More Democratic voters move to Georgia ahead of upcoming elections

Data indicates state has gained 13,500 more Democratic voters than Republican since 2020
A person is seen leaving the Gwinnett County Voter and Registration Elections on Feb. 19, 2024, the first day of early voting for the Georgia presidential primary. (Miguel Martinez/The Atlanta Journal-Constitution/TNS)

Credit: Miguel Martinez/AJC

Credit: Miguel Martinez/AJC

A person is seen leaving the Gwinnett County Voter and Registration Elections on Feb. 19, 2024, the first day of early voting for the Georgia presidential primary. (Miguel Martinez/The Atlanta Journal-Constitution/TNS)

As campaign efforts ramp up in Georgia ahead of a busy election season, candidates will need to court not only native Georgians, but also registered voters who have moved into the state since 2020, with Democrats apparently having an edge over Republicans.

Georgia gained about 13,500 more likely Democratic voters than Republican voters since the last presidential election, according to an analysis by The Atlanta Journal-Constitution of voter registration data from L2, a political data vendor.

“I’m not surprised that they are disproportionately Democratic,” said Bernard Fraga, a political scientist at Emory University. He said the voters moving into Georgia mirror national trends of people leaving more Democratic-leaning states such as California and New York due to high costs of living.

Fraga said that since these voters were previously registered in another state before coming to Georgia, they are likely to vote in the upcoming election. “That might give Democrats a small advantage,” he said.

In the 2020 election, President Joe Biden won Georgia by just 11,779 votes, a 0.24 percentage point margin of victory. Fraga said that a small change in the mix of voters could swing this year’s election one way or the other, including shifts in voting preferences among existing Georgians.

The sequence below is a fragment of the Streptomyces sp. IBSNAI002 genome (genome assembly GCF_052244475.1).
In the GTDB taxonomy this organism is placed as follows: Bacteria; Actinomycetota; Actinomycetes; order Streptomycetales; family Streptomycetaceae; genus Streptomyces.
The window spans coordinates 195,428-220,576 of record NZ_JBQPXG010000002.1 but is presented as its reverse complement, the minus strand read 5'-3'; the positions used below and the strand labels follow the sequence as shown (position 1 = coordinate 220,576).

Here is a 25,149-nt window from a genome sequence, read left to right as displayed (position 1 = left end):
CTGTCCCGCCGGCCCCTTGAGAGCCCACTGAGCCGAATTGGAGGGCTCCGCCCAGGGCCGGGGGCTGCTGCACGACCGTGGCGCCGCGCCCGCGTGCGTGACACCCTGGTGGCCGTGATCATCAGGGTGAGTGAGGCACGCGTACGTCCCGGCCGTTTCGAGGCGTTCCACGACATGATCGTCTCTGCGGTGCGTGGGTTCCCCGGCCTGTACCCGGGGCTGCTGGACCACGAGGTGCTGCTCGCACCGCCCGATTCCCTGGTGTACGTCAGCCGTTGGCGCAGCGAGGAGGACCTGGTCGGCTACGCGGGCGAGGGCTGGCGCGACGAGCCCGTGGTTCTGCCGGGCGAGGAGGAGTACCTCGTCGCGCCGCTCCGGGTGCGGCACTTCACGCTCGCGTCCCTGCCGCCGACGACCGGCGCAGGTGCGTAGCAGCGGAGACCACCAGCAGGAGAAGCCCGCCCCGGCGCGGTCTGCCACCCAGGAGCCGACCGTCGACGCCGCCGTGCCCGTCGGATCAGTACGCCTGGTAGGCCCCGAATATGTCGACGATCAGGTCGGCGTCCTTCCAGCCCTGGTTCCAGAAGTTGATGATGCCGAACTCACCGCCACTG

Over the past three years, about 140,000 registered voters moved to Georgia, according to the analysis. When accounting for Georgia voters who moved away, the state had a net gain of about 30,000 voters. Roughly two out of every three of these new voters are likely Democrats, accounting for about 19,500 voters. About 6,000 of the new voters are likely Republican voters, while the remainder were not registered with a political party in their prior state or belonged to third parties.

While many states allow voters to register by party affiliation, Georgia does not.

For voters not registered with a political party, L2 estimates party affiliation using voter history and demographic data. The data does not track people moving to a new state and voting for the first time or people who could not be matched to their prior registrations. For example, those who did not complete a change-of-address form.

An additional 50,000 registered voters have moved to Georgia leading up to the 2024 election than during the same time period before the 2020 election, and more of the new arrivals appear to lean Democratic than compared with four years ago.

The AJC analysis found that the three states that sent the most voters to Georgia were Florida, California and New York in that order. While voters from Florida are evenly split between Democrats and Republicans, those from California and New York are more Democratic.

Jazmine Alexander moved from Florida to Georgia in September. While politics was not the only reason for her move, she did take it into consideration. “Republican versus Democrat in Atlanta, that was a plus,” she said, noting that Atlanta is more Democratic than her old home in Florida. She also noticed economic opportunities. “Atlanta is pretty open to business, free enterprise, so that was an allure,” she said.

Most of the incoming voters moved to metro Atlanta and other large cities such as Augusta, Columbus, Macon and Savannah.

“Atlanta continues to be the biggest metro gainer for Blacks,” said William Frey, a senior fellow at the Brookings Institute who specializes in migration and political demographics. “There’s a Black middle-class population in Georgia that’s attractive to young people, especially if they’re younger with college degrees. … They see a place they can have success and a place where they can fit in with the middle-class Black population that’s essential to the core of the economy there.”

He said this movement of Black people to the South is due, in part, to a return migration that began in the 1970s, reversing decades of out-migration from the region.

Out of the registered voter data from L2, about 20% of voters who moved to Georgia since 2020 are self-reported Africans or African Americans. Self-reported white voters lead with 57%. Of the remaining voters, 5% are Hispanic, 4% Asian and 14% are other ethnicities or unknown.